Health in Every Sip!
Looking for a health-conscious new beverage? Organic Green tea may be the drink for you! But what exactly do these words mean and what can one expect when enjoying organic green tea? What is organic green tea?
Let us find out by exploring more about both “organic” produce and green tea’s origins and health benefits!
What Exactly Is Organic?
To get us started on our discussion of organic green tea, it is important to clearly define what exactly “organic” means.
“Organic” has become a kind of buzzword when it comes to marketing, but to be considered organic, food or other produce must meet some criteria.
No pesticides, no artificial fertilizers, no sewage sludge, no GMO’s, or radiation can be used.
Organic as defined by the USDA National Organic Program states, “organic food is produced by farmers who emphasize the use of renewable resources and conservation of soil and water to enhance environmental quality…Before a product can be labeled ‘organic,’ a Government-approved certifier inspects the farm where the food is grown”.
So, there are some pretty high standards for organic produce! What is organic green tea? It is a high-quality tea that has to meet certain standards.
Is Organic Healthier?
While there is no definitive proof of whether organic is healthier and more nutritious than non-organic produce, some recent studies have found that organic tomatoes contained higher levels of phytochemicals and vitamin c than standard produced tomatoes.
Many other factors come into play when health and nutrition are concerned. What is organic green tea? Concerning tea, terroir, region, climate, and processing methods all play a role in the color, flavor palette, aroma, and nutrition of tea leaves.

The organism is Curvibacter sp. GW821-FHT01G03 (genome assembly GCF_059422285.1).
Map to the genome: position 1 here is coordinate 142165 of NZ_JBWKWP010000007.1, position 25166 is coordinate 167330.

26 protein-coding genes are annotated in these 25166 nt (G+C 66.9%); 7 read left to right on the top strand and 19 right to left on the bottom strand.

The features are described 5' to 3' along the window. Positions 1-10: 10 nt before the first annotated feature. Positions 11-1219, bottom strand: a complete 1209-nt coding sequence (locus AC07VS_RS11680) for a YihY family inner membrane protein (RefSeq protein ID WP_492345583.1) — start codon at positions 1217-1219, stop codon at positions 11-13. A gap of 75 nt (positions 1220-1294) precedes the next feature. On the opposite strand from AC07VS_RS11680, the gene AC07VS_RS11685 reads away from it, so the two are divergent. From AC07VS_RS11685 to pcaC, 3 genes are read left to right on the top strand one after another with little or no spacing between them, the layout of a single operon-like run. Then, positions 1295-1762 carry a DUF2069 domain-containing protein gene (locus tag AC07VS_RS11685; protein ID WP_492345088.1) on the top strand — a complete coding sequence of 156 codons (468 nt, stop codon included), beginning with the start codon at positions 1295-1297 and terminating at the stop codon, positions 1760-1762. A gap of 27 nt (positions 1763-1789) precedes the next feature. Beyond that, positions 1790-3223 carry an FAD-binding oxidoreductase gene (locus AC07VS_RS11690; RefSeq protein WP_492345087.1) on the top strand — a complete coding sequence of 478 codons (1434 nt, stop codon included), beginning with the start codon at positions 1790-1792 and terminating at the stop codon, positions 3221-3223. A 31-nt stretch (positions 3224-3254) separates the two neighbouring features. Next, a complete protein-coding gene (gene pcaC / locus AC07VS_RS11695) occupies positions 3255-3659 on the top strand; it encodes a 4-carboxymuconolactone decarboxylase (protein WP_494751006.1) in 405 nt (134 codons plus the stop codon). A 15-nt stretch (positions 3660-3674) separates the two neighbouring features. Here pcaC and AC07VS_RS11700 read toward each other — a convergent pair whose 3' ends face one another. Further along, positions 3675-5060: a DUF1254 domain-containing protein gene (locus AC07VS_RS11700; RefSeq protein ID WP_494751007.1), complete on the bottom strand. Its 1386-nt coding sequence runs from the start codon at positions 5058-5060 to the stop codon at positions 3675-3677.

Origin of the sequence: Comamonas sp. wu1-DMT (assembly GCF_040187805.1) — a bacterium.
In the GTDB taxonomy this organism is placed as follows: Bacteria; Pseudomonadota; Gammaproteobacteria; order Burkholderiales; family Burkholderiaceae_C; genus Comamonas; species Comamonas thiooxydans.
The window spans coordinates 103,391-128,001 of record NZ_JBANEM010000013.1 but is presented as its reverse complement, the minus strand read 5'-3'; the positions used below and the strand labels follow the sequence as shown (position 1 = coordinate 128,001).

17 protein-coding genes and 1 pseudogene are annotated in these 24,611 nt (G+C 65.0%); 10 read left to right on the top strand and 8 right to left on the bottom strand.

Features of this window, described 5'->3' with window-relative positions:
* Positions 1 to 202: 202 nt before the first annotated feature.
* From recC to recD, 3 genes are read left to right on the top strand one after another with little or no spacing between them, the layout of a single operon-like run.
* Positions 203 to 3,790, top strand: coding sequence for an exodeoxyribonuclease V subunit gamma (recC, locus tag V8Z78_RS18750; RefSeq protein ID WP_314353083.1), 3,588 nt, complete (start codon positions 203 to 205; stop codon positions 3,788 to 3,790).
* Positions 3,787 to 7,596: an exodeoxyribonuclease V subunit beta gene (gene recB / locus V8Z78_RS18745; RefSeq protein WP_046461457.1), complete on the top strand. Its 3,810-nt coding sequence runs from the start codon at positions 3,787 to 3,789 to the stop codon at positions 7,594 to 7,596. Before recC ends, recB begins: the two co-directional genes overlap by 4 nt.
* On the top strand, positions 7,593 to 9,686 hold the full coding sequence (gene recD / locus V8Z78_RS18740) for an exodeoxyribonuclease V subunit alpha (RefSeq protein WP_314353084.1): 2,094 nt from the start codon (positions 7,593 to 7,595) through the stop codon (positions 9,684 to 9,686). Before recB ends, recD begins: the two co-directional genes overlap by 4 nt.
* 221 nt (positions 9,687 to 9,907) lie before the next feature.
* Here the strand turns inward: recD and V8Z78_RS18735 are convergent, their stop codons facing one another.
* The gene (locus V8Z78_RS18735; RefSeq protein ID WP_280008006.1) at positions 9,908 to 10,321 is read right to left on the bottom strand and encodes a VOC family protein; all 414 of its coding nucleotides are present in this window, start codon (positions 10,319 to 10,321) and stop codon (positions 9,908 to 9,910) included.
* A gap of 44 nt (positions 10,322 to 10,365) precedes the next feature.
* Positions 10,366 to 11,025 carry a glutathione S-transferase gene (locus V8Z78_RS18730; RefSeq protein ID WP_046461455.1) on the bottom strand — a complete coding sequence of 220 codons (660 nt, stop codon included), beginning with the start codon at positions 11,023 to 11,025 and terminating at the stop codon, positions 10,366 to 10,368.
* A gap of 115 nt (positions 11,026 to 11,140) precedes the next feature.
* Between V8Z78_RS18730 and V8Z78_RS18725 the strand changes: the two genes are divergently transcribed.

Tea; a Mythic Origin to a Legendary Drink
What is organic green tea? So now that we have taken a look at what defines something as “organic” or not, let us peer into the distant past to begin getting a grasp on what tea is. In particular, the “true teas” that come from the camellia sinensis plant.
The camellia sinensis most likely developed from a wild ancestor that was originally found in southern China, northern areas of Southeast Asia, and northeastern India.
The camellia sinensis has two main variants, the camellia sinensis var. sinensis
and the camellia sinensis var. assamica. The first type is usually found in China and has leaves that are smaller than the assamica variety’s leaves.
The Chinese tea plants are most often used to make white, green and Oolong tea. The other variant, the assamica, was originally found in Assam, India. The assamica leaves are bigger than their Chinese cousin’s leaves and are usually used to make black teas and fermented teas like pu’erh.
Tea consumption is usually theorized to have begun anywhere from 3000 to 5000 years ago. The original tea masters are lost to time, with the legendary Emperor Shennong of China usually being said to have discovered tea as a health-enhancing beverage.
Legend has it that while Shennong drank hot water under a tree, the tree’s leaves were blown into his cup by the wind. The emperor was in the midst of a quest to compile a compendium of medicinal and toxic herbs and so tasting these new leaves was a new experience he did not pass up.
After this one cup, it is said, tea culture, cultivation, and consumption began in China before being spread to the rest of the world. Originally, tea was enjoyed as a medicinal drink before passing into the realm of being enjoyed as a recreational beverage.
Now That is a Horse (Tea) of a Different Color!
What is organic green tea? How can we differentiate it from all the other types of camellia sinensis based teas out there?
All teas go from dried leaves of the camellia sinensis plant into any of the myriad categories of tea out there based on how long they are allowed to oxidize for.